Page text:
The discounted present value of today’s $17mm is around the same $510-560mm. That’s because the growth in hotel motel tax has been in the same range – or actually higher – as the interest rate on current 30 year tax-free bonds. Add $15mm from Westside TAD to Vine City if you don’t believe they’d have received that regardless.

    The city’s HM tax is paying for about half of the project, in effect. The “oh what a great deal, we’re only paying 20%” line is, and always was, sheer BS.

  2. Yep, that looks about right to me, assuming the hotel tax receipts continue to rise. Cityzen, you wouldn’t happen to have a link to hotel tax revenues over time?

  3. Page 5 of the CFO’s deck has the history in bar chart form.

    http://www.atlantaga.gov/modules/showdocument.aspx?documentid=6827

    From 1989 to 2008 HM tax rose by 5.5% CAAGR. Then recession hit. Removing the 2012 tax rate raise to 8% which does not add to the Falcons’ take, the CAAGR 1989 to 2012 is 4.2%.

    Running the numbers at 5.5% growth over 38 years to 2050 and discounting the 2018-2050 stream back at 3.5% to 2012 gets a whopping $863 mm. But 3.5% is probably too low a discount rate when there’s that much growth in the stream – an equity piece as well as a bond. It’s hard to see the stream being worth less than $600 mm, though.

  4. And would 100% of the hotel tax revenues definitely be handed over to the Falcons, either to pay off stadium bonds or in yearly subsidies? I’m not clear on what page 4 means, and with no actual draft lease to look at, it’s hard to tell exactly what they’d be getting.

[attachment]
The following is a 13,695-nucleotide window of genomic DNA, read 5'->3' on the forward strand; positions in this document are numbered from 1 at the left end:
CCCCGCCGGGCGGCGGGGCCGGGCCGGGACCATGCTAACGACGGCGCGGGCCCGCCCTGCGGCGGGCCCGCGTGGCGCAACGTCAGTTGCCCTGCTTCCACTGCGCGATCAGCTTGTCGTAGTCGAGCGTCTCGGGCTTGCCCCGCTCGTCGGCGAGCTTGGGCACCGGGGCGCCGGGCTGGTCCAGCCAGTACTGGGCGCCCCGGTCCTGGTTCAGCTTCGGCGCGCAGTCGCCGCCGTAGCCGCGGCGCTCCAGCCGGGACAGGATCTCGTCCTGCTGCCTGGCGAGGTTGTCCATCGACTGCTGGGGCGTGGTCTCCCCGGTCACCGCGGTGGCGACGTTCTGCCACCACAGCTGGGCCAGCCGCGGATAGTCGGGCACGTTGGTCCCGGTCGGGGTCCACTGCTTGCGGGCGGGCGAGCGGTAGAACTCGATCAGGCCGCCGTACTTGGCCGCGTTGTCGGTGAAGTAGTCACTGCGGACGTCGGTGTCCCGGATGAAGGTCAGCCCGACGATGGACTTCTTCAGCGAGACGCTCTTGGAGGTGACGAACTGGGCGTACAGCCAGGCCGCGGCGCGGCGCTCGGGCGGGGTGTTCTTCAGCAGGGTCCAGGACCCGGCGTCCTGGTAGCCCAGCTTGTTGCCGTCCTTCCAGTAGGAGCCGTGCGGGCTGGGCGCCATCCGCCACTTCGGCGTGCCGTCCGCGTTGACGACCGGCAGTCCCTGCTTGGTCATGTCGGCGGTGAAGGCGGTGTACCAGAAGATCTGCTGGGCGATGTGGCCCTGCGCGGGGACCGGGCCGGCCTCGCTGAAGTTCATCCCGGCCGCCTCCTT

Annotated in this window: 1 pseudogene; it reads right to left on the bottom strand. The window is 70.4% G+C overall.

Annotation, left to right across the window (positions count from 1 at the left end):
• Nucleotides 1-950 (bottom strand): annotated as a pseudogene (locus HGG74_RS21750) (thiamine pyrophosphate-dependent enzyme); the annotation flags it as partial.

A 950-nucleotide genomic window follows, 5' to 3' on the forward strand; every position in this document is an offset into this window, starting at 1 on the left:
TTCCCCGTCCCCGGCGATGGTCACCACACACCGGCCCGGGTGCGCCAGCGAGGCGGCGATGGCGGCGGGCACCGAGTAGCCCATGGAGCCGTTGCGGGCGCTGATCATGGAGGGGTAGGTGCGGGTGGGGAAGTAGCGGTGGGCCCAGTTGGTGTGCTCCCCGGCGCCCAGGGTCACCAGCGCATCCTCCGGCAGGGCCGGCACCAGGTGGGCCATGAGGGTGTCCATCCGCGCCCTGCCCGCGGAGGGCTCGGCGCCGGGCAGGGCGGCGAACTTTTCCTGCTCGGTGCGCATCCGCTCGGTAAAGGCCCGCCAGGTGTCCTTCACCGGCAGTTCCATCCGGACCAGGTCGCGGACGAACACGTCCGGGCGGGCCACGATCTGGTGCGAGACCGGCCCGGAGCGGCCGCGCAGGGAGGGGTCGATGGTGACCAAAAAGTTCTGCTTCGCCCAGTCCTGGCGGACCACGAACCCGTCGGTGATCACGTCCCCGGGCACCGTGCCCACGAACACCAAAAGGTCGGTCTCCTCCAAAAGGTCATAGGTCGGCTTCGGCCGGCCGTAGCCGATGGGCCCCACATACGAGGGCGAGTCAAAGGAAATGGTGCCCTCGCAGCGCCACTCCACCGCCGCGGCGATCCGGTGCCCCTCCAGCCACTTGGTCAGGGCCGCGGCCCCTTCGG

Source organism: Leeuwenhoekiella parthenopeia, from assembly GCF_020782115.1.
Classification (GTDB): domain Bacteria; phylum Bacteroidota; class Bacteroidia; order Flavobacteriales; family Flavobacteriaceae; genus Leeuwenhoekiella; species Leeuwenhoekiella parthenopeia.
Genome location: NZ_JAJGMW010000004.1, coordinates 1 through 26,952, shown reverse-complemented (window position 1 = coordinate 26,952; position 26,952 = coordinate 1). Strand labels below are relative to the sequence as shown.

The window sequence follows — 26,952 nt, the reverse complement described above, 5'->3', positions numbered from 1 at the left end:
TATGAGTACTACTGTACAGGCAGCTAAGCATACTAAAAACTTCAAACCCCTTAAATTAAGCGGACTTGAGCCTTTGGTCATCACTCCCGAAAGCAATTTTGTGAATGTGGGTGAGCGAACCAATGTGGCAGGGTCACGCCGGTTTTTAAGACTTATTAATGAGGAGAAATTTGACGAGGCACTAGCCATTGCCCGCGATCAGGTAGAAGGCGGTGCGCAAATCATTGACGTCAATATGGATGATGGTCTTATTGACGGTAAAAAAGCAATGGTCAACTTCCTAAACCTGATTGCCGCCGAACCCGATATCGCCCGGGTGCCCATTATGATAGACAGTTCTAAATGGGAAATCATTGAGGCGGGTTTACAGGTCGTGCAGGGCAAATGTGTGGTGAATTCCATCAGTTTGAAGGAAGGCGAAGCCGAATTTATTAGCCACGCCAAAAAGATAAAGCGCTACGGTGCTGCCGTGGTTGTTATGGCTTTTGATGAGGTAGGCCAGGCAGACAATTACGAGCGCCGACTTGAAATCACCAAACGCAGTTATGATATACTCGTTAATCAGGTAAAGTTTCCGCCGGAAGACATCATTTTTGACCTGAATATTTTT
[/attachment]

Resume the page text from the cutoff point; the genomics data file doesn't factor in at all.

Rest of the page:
5. Neil, One obvious question for you since you follow these games across the cities. Do others fund not only the bonds but also substantial O&M as in Atlanta’s case? Let’s say our tax stream is worth $600mm out of a total project capital cost of $1.025(incl the 50mm for roads etc.) So now we’re funding ~ 60 %, right? Even though we’re raising only a $200mm bond to get around state law, Blank doesn’t care because a very large chunk of the 30 -33 yr stream will fund O&M, not that smallish bond. But if the comparator cities fund a bond for 50% of the capital cost PLUS fund a big chunk of O&M, Atlanta might still rightly claim to be getting a better deal. Thoughts?

    Note that under the new deal, Falcons keep all the profits of the stadium, unlike before when they shared profit with the congress authority. But they have to cover all the expenses of it, too.

    One other qn. Is it a customary clause that the team is not obligated to play all games in the stadium if the NFL ask them to play elsewhere? In other words, that we may not even get the vaunted benefits of 10 nights per yr of activity in full.